It's strange to have reached a point where I prioritise my own needs and comfort. It feels powerful – in a society where most cis people assume that if you have a vulva and tits, you must be a woman – to have truly internalised that my body is male.

The narrative that trans people are “born in the wrong body” doesn’t work for me. My body is already a man’s body because I am a man. My chest doesn’t make me less of a man. The assumptions people will make about my gender when they see my tits don’t make me less of a man. It’s not that I don’t care about being seen as a man, it’s that if you can’t see me as a man even when I’m not binding, that’s really not my problem.

I’ve known I wanted top surgery since before I started using he/him pronouns. I don’t want top surgery because men don’t have tits: lots of men, both cis and trans, have tits. I want top surgery because I want – I deserve – to have a body that doesn't make me feel wrong. Because when I close my eyes and picture myself, my chest is flat. When I think about my older self, he has top surgery scars. The idea of my chest being flat feels right.

So right that I sometimes forget that it isn’t.

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🍆 Cruising the internet

I'm trying not to feel guilty that I've barely read any of the important writing and journalism around the clusterfuck of transphobia and targeted roll back of trans rights. If you're feeling the same, please remember that it's important to take care of yourself. You're allowed to step away and protect your mental health.
  • It's somehow SEPTEMBER, but back in June I wrote about how 'love is love' tries to sanitise queerness for straight people for Mashable. In researching this piece, I found out that the cops who raided the Stonewall Inn on 28 June 1968 – leading to the Stonewall Uprising – were checking whether people wore at least three pieces of clothing that were "appropriate" for their gender, as per New York's laws at the time. I couldn't believe I hadn't heard that before – it feels like such an important piece of context in the face of the current onslaught of transphobic legislation we're facing.
  • Also for Mashable, I wrote about how we don't need products to change how our vaginas smell. This one was inspired Carrie Bradshaw refusing to read an ad for vaginal odour suppositories in season two of And Just Like That – not because she knows such products are useless and companies profit off our insecurities, but because she's uncomfortable with her own vagina. "Because if we aren’t ashamed of our bodies, or uncomfortable with the type or amount of sex we’re having, how can we be sold a product that promises to fix us?"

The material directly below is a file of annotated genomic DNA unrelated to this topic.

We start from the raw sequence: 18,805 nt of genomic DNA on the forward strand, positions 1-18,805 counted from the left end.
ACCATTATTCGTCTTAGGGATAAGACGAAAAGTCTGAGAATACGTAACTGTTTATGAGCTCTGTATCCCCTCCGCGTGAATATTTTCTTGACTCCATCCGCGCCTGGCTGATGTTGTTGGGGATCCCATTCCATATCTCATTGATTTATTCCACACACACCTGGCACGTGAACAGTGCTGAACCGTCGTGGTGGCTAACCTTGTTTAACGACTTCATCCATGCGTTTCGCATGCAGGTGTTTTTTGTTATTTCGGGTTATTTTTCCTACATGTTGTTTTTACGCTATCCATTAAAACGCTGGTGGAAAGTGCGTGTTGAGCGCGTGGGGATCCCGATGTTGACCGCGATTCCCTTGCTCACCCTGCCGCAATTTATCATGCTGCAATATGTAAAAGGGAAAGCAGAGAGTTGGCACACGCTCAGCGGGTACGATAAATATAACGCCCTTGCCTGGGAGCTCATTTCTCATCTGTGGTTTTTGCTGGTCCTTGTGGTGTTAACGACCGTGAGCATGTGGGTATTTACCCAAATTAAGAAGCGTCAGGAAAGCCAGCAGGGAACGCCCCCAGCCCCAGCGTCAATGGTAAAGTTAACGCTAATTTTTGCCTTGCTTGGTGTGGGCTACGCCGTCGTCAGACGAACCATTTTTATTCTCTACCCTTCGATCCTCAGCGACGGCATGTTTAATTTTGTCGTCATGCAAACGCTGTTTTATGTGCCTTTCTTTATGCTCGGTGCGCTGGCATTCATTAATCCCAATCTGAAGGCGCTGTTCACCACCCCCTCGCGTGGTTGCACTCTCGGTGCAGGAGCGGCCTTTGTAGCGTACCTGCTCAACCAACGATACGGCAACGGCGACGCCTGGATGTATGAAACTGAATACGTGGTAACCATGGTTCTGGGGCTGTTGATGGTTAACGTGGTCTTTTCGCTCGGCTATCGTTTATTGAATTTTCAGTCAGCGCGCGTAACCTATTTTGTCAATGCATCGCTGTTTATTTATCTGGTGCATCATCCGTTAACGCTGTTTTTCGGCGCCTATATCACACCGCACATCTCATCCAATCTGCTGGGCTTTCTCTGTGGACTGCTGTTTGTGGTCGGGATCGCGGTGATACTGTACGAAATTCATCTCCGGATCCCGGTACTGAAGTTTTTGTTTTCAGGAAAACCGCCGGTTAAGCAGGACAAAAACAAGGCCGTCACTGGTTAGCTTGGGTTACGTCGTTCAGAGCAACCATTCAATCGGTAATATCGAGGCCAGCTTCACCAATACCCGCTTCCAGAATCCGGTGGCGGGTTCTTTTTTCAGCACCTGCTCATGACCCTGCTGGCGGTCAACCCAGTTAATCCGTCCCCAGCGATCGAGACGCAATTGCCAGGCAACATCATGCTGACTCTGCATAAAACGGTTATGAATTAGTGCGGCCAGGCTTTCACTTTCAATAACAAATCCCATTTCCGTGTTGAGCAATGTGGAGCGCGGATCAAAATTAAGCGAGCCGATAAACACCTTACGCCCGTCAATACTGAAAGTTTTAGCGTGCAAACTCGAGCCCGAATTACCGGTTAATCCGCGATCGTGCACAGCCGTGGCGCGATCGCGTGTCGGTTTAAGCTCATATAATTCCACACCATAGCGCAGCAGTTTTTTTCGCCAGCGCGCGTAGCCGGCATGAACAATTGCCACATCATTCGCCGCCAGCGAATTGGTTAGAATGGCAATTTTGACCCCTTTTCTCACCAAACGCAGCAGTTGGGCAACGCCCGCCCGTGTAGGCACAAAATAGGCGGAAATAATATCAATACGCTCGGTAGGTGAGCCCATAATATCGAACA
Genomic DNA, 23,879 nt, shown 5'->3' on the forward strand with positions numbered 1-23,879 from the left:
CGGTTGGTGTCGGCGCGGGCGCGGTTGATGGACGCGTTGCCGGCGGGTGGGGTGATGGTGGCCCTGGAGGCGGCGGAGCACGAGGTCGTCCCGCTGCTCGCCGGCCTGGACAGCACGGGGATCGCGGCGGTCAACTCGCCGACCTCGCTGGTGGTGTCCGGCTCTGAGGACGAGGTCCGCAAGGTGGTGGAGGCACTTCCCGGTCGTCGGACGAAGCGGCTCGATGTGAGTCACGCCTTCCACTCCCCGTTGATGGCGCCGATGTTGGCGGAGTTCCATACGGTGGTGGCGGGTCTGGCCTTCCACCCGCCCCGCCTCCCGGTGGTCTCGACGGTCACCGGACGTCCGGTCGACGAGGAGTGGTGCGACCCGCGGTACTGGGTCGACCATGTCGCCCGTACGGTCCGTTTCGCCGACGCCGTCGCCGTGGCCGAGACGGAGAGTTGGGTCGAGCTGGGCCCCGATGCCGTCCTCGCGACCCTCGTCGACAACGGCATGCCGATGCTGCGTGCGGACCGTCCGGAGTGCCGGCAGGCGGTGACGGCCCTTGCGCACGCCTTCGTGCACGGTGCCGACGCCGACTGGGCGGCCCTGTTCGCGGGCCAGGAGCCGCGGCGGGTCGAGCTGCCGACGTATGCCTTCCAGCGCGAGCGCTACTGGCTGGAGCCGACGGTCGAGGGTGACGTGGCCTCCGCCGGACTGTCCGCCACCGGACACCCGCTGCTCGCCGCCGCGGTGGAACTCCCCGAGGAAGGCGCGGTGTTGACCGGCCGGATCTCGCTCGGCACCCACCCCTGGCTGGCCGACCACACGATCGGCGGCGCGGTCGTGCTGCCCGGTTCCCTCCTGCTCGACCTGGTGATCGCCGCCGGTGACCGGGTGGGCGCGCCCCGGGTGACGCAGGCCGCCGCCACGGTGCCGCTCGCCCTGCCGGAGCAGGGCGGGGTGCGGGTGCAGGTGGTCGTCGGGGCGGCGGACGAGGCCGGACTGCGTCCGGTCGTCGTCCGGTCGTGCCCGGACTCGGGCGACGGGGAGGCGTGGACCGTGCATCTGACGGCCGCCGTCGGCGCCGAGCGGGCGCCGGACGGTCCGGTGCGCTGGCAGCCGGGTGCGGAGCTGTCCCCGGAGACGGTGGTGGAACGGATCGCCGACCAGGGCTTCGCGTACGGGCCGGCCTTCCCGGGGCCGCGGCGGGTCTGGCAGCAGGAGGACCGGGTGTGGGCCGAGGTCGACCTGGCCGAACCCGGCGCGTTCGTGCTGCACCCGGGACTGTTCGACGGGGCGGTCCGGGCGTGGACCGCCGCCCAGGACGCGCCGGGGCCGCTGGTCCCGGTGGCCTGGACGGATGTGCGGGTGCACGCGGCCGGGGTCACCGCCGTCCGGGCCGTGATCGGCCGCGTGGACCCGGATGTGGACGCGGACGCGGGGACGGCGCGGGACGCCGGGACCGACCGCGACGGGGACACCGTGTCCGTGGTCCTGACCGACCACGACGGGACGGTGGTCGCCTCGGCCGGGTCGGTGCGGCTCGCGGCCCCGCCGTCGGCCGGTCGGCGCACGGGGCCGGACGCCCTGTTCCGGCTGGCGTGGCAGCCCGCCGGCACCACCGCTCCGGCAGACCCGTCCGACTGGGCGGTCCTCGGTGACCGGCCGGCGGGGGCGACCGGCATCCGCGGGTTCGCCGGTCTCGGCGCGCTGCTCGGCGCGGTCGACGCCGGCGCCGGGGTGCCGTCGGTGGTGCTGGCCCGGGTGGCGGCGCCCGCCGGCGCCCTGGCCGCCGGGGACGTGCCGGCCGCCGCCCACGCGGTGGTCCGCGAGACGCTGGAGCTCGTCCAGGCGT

• Talking about And Just Like That, I really enjoyed Tiffany Philippou's newsletter about why men like Aidan don't own Nespresso machines.
  • Niko Stratis' piece on the relentless transphobia news cycle and how trans people are "always the topic, rarely the voice" is powerful and heartbreaking and you absolutely need to read it. "When will we stop putting transphobic news in the Pride section of a publication? There is nothing prideful here, it is just a shameful and hard reminder that there are many who see only as far as the value in clicks on the idea of a trans life—but there are few who see the same in the reality of our lives and our desires to see them improved."
  • I have a lot of feelings about (straight, cis) people's reactions to season two of Heartstopper* and Eli Cugini captured several of them in his Dazed piece exploring who gets to write about gay men. While I think there is room for media depictions of queer teenagers who don't have sex (especially as someone who had my first kiss at nineteen!), I completely agree with them that "consuming stories about hyper-palatable, cute boys in love doesn’t mean that you’ve done the work to unpick more deep-seated homophobia." I'm also glad that he pointed out that Alice Oseman isn't a straight women but asexual and non-binary, a fact I think gets lost in many of the conversations about the Netflix show. "People do not ever seem to love us, not even our own people, as much as they do the lovable boys. Watching so many people enjoy Heartstopper is inextricable from that grief."
  • In a recent newsletter, I shared Atlas Easton's incredible art based on the iconic photo of David Wojnarowicz wearing a jacket reading 'If I die of AIDS – forget burial – just dump my body on the steps of the FDA' in 1988. They actually made a version of their jacket for Brighton Trans Pride, and it's absolutely incredible. (You can buy Atlas' artwork here or here, or donate to their top surgery fundraiser.)
*I haven't watched it yet, because while I'm sure Charlie's mental illness is handled sensitively and offers much needed representation of men dealing with eating disorders, I'm pretty sure it's going to be very triggering for me personally.